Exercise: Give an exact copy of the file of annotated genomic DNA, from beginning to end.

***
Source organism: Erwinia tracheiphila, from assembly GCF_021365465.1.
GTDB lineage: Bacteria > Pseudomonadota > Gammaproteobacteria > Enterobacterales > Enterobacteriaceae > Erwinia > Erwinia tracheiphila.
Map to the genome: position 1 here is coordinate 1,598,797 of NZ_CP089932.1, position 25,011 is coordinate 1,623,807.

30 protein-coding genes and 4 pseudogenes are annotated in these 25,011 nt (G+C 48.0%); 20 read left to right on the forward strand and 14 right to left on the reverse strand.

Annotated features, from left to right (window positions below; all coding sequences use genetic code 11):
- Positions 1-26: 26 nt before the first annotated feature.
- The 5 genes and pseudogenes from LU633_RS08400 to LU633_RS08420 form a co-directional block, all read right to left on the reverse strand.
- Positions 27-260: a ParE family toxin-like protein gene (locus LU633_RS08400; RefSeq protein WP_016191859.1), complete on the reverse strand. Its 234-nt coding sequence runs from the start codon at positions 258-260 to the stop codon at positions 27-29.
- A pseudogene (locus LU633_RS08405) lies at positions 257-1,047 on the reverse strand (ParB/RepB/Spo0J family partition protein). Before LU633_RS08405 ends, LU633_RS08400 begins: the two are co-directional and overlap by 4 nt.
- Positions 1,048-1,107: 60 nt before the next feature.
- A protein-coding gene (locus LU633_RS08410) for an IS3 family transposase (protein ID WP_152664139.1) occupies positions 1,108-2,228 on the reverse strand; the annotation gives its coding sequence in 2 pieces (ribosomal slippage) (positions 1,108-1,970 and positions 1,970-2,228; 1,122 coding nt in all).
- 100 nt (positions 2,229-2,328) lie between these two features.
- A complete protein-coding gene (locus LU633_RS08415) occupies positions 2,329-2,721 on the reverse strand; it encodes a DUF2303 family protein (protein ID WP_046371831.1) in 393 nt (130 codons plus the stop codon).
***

Source organism: Erwinia tracheiphila, from assembly GCF_021365465.1.
GTDB lineage: Bacteria > Pseudomonadota > Gammaproteobacteria > Enterobacterales > Enterobacteriaceae > Erwinia > Erwinia tracheiphila.
Map to the genome: position 1 here is coordinate 1,598,797 of NZ_CP089932.1, position 25,011 is coordinate 1,623,807.

30 protein-coding genes and 4 pseudogenes are annotated in these 25,011 nt (G+C 48.0%); 20 read left to right on the forward strand and 14 right to left on the reverse strand.

Annotated features, from left to right (window positions below; all coding sequences use genetic code 11):
- Positions 1-26: 26 nt before the first annotated feature.
- The 5 genes and pseudogenes from LU633_RS08400 to LU633_RS08420 form a co-directional block, all read right to left on the reverse strand.
- Positions 27-260: a ParE family toxin-like protein gene (locus LU633_RS08400; RefSeq protein WP_016191859.1), complete on the reverse strand. Its 234-nt coding sequence runs from the start codon at positions 258-260 to the stop codon at positions 27-29.
- A pseudogene (locus LU633_RS08405) lies at positions 257-1,047 on the reverse strand (ParB/RepB/Spo0J family partition protein). Before LU633_RS08405 ends, LU633_RS08400 begins: the two are co-directional and overlap by 4 nt.
- Positions 1,048-1,107: 60 nt before the next feature.
- A protein-coding gene (locus LU633_RS08410) for an IS3 family transposase (protein ID WP_152664139.1) occupies positions 1,108-2,228 on the reverse strand; the annotation gives its coding sequence in 2 pieces (ribosomal slippage) (positions 1,108-1,970 and positions 1,970-2,228; 1,122 coding nt in all).
- 100 nt (positions 2,229-2,328) lie between these two features.
- A complete protein-coding gene (locus LU633_RS08415) occupies positions 2,329-2,721 on the reverse strand; it encodes a DUF2303 family protein (protein ID WP_046371831.1) in 393 nt (130 codons plus the stop codon).